Economics at your fingertips  

Optimal Vaccine Policies: Spillovers and Incentives

Nikhil Vellodi and Joshua Weiss

No 21-06, Working Paper from Federal Reserve Bank of Richmond

Abstract: We offer a novel theoretical framework to study optimal vaccination policies. The key features of the model are that agents: 1) differ both in their potential exposure (x) to others and vulnerability (y​) to severe illness, 2) exert negative externalities through interaction, and 3) can take voluntary preventative measures, for instance self-isolation. Our main result is a complete characterization of the second-best policy. Three striking features emerge. First, it is non-monotone – people with intermediate y are vaccinated more than those with either low or high y. Second, it exhibits an exposure premium among those who do not self-isolate – people with higher x require lower overall risk, xy, to be vaccinated. Third, for those who voluntarily self-isolate, it is invariant to y, depending only upon x. Numerical results demonstrate that policies vaccinating only the most vulnerable perform significantly worse than other simple heuristics, especially when supplies are limited.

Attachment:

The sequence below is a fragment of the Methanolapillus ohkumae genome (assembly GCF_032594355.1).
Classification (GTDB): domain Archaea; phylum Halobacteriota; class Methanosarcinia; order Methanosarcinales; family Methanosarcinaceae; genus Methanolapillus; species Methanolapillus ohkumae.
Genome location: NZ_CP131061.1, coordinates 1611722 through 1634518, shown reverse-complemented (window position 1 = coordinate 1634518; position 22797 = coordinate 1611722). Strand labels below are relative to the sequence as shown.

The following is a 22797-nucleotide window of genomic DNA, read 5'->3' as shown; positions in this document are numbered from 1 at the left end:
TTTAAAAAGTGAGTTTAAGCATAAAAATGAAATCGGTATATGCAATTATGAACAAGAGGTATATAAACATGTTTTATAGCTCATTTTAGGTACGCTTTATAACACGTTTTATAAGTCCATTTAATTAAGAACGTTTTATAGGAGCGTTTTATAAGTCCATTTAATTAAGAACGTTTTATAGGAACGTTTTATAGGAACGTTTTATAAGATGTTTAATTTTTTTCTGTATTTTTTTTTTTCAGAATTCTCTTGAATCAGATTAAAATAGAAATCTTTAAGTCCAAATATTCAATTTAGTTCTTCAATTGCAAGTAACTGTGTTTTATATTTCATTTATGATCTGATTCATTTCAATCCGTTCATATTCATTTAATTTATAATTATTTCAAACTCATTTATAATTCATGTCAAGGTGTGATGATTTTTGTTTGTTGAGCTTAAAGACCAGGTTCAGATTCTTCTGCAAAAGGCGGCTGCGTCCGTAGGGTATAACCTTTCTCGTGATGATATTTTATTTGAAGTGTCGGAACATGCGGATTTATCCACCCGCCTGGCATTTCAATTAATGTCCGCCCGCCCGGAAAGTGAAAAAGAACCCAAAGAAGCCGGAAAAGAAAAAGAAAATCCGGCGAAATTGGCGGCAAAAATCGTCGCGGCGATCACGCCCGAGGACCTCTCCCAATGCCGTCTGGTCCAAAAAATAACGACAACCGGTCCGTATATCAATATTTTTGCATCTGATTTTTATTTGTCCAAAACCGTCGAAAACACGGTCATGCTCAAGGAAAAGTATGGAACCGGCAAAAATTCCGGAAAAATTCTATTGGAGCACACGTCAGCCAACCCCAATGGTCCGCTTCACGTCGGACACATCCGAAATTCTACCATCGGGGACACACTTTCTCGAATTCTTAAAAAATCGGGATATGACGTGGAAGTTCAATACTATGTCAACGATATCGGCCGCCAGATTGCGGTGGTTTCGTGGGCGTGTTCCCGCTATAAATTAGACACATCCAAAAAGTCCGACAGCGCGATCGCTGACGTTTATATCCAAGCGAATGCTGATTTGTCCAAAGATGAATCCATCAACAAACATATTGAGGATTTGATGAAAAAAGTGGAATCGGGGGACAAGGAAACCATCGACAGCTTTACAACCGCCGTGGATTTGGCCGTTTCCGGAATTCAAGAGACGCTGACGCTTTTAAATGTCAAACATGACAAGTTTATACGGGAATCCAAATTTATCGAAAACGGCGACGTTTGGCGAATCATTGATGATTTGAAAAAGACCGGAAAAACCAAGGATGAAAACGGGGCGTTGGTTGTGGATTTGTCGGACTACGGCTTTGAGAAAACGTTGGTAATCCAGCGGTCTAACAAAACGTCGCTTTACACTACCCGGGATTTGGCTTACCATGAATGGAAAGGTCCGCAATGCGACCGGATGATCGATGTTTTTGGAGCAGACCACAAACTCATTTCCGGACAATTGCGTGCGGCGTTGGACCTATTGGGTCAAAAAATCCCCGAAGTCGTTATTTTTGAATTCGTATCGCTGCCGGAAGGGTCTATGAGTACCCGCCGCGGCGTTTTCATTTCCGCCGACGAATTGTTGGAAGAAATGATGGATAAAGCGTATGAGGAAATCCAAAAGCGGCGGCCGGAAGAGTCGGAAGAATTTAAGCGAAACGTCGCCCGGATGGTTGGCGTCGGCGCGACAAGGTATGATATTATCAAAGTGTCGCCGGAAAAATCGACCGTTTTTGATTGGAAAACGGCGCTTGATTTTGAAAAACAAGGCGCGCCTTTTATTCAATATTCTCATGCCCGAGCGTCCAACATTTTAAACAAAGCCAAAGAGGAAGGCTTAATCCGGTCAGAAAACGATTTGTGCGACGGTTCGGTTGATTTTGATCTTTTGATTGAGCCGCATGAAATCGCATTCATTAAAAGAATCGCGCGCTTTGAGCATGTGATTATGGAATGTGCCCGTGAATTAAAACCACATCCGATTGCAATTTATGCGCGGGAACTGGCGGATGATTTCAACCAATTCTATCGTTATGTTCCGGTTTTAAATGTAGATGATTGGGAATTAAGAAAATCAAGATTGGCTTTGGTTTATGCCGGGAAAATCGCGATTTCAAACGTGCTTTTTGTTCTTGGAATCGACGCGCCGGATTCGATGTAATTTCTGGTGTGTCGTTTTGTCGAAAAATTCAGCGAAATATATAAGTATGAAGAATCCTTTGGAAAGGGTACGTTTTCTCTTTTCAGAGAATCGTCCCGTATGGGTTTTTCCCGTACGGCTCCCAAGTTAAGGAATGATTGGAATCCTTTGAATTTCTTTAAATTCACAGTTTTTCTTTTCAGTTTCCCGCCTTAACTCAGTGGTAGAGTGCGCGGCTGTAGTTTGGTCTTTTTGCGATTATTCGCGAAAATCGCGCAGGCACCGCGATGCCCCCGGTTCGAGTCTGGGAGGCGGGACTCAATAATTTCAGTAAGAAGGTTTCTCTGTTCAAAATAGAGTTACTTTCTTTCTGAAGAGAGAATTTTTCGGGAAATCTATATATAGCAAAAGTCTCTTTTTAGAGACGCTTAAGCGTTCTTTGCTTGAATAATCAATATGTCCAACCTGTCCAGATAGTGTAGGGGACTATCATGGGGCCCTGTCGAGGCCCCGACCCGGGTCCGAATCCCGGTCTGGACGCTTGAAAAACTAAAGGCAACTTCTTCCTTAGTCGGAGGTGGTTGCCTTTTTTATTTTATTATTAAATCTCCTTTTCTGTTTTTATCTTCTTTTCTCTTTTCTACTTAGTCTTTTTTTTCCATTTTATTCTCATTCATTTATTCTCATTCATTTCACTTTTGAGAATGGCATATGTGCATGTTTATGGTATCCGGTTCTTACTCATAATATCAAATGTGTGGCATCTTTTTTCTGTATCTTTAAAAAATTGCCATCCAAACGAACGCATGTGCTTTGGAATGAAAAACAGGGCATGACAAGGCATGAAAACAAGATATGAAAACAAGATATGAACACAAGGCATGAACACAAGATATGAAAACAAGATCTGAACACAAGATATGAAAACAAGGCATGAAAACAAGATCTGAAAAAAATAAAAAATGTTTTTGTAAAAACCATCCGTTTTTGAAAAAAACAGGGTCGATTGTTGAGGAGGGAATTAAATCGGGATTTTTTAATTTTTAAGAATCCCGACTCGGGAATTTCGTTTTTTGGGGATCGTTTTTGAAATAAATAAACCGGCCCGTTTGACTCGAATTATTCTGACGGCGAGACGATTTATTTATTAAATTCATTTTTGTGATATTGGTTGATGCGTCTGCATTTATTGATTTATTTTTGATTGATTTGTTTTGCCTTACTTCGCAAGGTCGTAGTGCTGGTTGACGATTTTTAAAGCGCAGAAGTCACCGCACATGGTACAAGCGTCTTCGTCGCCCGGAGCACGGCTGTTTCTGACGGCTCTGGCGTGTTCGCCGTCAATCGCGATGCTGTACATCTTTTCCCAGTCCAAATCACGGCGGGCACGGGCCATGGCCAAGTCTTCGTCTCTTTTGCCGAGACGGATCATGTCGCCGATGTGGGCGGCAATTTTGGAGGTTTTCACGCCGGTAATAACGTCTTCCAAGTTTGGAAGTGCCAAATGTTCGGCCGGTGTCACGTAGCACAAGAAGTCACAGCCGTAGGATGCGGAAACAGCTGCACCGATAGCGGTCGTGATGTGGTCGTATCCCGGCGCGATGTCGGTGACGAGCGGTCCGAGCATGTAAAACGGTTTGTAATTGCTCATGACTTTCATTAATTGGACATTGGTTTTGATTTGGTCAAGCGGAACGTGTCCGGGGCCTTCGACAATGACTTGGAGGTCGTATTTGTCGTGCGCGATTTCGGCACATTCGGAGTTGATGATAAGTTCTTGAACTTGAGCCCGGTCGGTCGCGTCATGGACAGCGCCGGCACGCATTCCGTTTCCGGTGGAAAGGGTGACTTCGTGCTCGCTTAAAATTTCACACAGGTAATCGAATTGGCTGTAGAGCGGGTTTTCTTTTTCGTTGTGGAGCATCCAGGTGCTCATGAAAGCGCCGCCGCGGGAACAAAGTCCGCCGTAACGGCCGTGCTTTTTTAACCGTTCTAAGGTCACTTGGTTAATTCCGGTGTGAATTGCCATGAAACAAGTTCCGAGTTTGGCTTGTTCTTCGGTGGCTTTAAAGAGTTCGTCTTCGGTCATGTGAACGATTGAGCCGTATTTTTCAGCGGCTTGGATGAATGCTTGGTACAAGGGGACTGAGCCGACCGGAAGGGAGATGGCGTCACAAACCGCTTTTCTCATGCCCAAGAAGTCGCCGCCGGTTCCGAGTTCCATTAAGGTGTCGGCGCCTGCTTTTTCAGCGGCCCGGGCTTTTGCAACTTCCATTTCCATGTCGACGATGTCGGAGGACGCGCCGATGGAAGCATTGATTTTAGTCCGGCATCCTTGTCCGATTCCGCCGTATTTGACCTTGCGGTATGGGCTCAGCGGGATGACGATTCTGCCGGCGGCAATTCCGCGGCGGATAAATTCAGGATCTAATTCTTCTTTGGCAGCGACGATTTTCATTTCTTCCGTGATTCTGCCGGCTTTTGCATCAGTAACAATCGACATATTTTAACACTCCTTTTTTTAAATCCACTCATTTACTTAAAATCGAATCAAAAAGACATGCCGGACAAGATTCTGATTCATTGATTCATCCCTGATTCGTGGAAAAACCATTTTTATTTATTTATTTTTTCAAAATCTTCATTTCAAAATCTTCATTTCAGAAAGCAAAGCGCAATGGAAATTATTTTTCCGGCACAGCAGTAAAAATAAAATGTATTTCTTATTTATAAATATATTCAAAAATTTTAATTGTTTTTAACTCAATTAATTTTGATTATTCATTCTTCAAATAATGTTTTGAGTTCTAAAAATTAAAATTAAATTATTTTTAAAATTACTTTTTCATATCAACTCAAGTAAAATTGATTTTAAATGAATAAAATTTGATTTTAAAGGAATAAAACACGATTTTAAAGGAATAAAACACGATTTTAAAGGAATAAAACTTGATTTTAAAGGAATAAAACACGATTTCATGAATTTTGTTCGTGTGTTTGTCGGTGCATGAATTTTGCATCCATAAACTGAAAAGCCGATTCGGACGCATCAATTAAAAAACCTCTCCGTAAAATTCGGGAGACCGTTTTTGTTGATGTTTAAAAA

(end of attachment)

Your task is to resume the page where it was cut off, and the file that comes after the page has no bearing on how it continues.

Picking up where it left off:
Pages: 47
Date: 2021-03-24
New Economics Papers: this item is included in nep-mic
References: View references in EconPapers View complete reference list from CitEc
Citations: View citations in EconPapers (1) Track citations by RSS feed

Downloads: (external link) ... ers/2021/wp21-06.pdf Full text (application/pdf)

Related works:
This item may be available elsewhere in EconPapers: Search for items with the same title.

Export reference: BibTeX RIS (EndNote, ProCite, RefMan) HTML/Text

Persistent link:

Ordering information: This working paper can be ordered from

Access Statistics for this paper

More papers in Working Paper from Federal Reserve Bank of Richmond Contact information at EDIRC.
Bibliographic data for series maintained by ().

Page updated 2021-05-09
Handle: RePEc:fip:fedrwp:90446